Tag Archives: feminism

Who Is The Ultimate Woman?

-Marissa Tomko

Don’t lie to me—I know you all saw Beyoncé’s half-time performance at the Superbowl last month. Like many people, I found it to be electrifying, and have viewed it plenty of times since I watched it live. One thing that defines Beyoncé as an artist is her confidence. While it may border on egotism, I have never questioned it. So what if she is fully aware of the power she holds—it’s obviously working for her. In my opinion, Beyoncé is the ultimate woman and I worship at her feet. But her performance got me thinking—should I be doing that?

If you asked my girlfriends who they aspire to be like, you would definitely find evidence of their role models in their appearance. My New Girl-loving friend recently got the now-iconic Zooey Deschanel blunt banged haircut; my friend who has been a committed Britney Spears fan since she was 10 years old wears Brit’s standard fedora hat at least twice a week; Another friend tries to put together Rachel Bilson’s outfits daily. And me? You can usually find me lunging across my living room asking my roommates if my backside resembles my idol’s yet.

Role models are tricky because there is a definite line between aspiring to be like somebody and wishing that you were them. While I was watching Queen B perform, all I could think was “I would give anything to be her,” and it was true. In that moment, I would have sold my soul to have her body, her gorgeous curls, and her powerful presence; she embodies everything that I have ever wanted to portray as a woman. In that moment, I resented myself.

In the past few years, there have been so many different kinds of women for society to obsess over. As far as the variety goes, I love it. There’s the eccentric Lady Gaga and the free-spirited Jessa from HBO’s Girls. I even give reality star Khloé Kardashian some credit for her ability to speak her mind and take a stand. However, in my deep admiration for these unique women, I often forget that I am a person, too. In our quest to better ourselves, even the most confident of girls can confuse admiration with direct imitation.

Just because I will never wow the entire world while clad in leather at America’s favorite sporting event does not mean I will not make an impact. I can portray power and confidence in a different way, in a way that comes naturally to me. I know, I know—it sounds cheesy, but it’s true.

Yes, it’s okay to steal fashion tips from the women you admire. It’s even okay to wish that you were a little more outspoken. But it’s also important to remember to apply the traits that you admire about others to yourself. With feminism and women’s issues being such hot topics as of late, we all deserve to have a voice—our own voice—in this crazy world.

Follow Marissa on Twitter!

Image by José Goulão from http://farm4.staticflickr.com/3339/3546356301_c0c837afd0.jpg

A few reasons why working in the games industry kind of sucks for women

-Eder Campuzano

Video games are a tricky business. Talk about Xboxes with anyone born before 1990 and the image that immediately comes to mind is of a bunch of twenty-somethings downing Rockstar energy drinks in front of a 52” HDTV fragging the hell out of each other in Call of Duty.

Unfortunately, that perception is alive and well within the industry, which is why feminists the world over flocked to the #1reasonwhy hashtag on Tuesday. Posts in this category detailed the trials and prejudices women in the industry face, whether they’re creating games or covering them for media outlets. The most impactful Tweets were posted by industry insiders: writers like Leigh Alexander tweeted that working in the games industry can be disheartening because “my male colleagues are allowed to occasionally be obnoxious, silly, immature, annoying, drunk. i’m (sic) not.”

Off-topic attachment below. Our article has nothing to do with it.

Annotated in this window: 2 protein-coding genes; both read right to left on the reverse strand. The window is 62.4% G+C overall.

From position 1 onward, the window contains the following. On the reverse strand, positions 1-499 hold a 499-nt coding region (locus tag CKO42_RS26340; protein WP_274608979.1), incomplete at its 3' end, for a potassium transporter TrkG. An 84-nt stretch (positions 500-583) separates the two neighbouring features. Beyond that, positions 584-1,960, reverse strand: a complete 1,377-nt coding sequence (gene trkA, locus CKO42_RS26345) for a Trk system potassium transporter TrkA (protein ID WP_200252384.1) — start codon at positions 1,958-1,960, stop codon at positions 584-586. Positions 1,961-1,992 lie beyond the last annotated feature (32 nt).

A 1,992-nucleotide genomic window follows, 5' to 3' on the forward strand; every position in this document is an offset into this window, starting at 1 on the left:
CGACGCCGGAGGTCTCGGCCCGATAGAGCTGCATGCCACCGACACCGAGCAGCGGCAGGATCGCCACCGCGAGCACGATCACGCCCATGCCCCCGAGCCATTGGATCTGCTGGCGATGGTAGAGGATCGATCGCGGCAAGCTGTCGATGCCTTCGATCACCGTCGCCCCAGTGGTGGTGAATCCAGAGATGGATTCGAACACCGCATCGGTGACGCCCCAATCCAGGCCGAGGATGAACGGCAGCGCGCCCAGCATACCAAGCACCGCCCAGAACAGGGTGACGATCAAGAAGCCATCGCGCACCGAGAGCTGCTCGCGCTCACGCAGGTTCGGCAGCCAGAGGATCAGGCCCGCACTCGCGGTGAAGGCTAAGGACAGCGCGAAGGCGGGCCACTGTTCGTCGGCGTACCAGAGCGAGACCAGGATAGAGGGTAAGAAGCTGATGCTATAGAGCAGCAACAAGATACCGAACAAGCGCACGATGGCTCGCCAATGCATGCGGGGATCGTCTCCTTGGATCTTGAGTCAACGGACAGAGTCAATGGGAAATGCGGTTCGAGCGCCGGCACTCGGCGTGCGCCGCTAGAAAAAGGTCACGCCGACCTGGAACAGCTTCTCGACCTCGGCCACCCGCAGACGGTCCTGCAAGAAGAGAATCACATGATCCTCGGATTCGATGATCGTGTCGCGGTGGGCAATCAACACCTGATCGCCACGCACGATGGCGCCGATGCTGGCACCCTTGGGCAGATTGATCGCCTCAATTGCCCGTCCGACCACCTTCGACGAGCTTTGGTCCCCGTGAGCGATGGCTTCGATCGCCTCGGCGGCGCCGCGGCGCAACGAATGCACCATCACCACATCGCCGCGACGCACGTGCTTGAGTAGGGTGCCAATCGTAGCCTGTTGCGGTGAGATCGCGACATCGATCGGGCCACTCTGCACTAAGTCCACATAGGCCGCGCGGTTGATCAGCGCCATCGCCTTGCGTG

Games designer Mattie Brice tweeted that “I had to make my own game in order to see someone like me as a main character.”

You couldn’t refresh the search results for #1reasonwhy fast enough on Tuesday. The stories posted seemed more like something you’d expect from an episode of Mad Men than contemporary accounts of life in one of the most profitable industries on the planet. But why is it so tough for women in the games business to be taken seriously?

Remember the bros chugging Rockstars and playing Call of Duty?

The aforementioned franchise breaks sales records every time a new annual installment arrives on store shelves. Its protagonists are gruff, stereotypical military men who blow shit up and spout cheesy one-liners while they chase gruff, stereotypical evildoers who plot to blow shit up and spout cheesy one-liners. In fact, most flagship franchises are cut from similar cloth. You need look no further than games like Gears of War, Uncharted, and Halo to see that the most popular franchises are anchored by archetypal men who like their explosions big, their women curvy and mysterious, and their guns loud.

Even Super Mario, the man who replaced Mickey Mouse as the most recognizable children’s character in the early ‘90s, is guilty of one-sided gender portrayals games. In the 25 years he’s graced American television screens, Princess Peach has saved him and his brother Luigi a grand total of—wait for it—one time. And that was in a spinoff title for the Nintendo DS. Heaven forbid that game to make it onto a console.

In the 12 main-series platformers the portly plumber has appeared in, Peach has been playable just once, a fact that becomes less and less forgivable with every new release of the New Super Mario Bros. series, which allow up to four players to share the screen. What’s wrong with having the princess join in on the action every once in awhile?

As much as gamers would like to think that the industry is making progress, it just isn’t happening on an acceptable scale. Games, by and large, are designed by men for men. Even the titles featuring female protagonists marginalize their stars. Remember Lara Croft’s enormous, um, assets? Or the Metroid series’ Samus Aran and her Zero Suit? We don’t even want to touch the Dead or Alive series of fighting games. Those developers invest more time in jiggle physics than it would take to tour the country twice over via unicycle.

But there’s hope. The same people posting #1reasonwhy also created the #1reasontobe hashtag, which encourages women to remain in the industry. Megan Patterson, technology editor for the Paper Droids blog, put it best: “b/c if you don’t, it will never change.”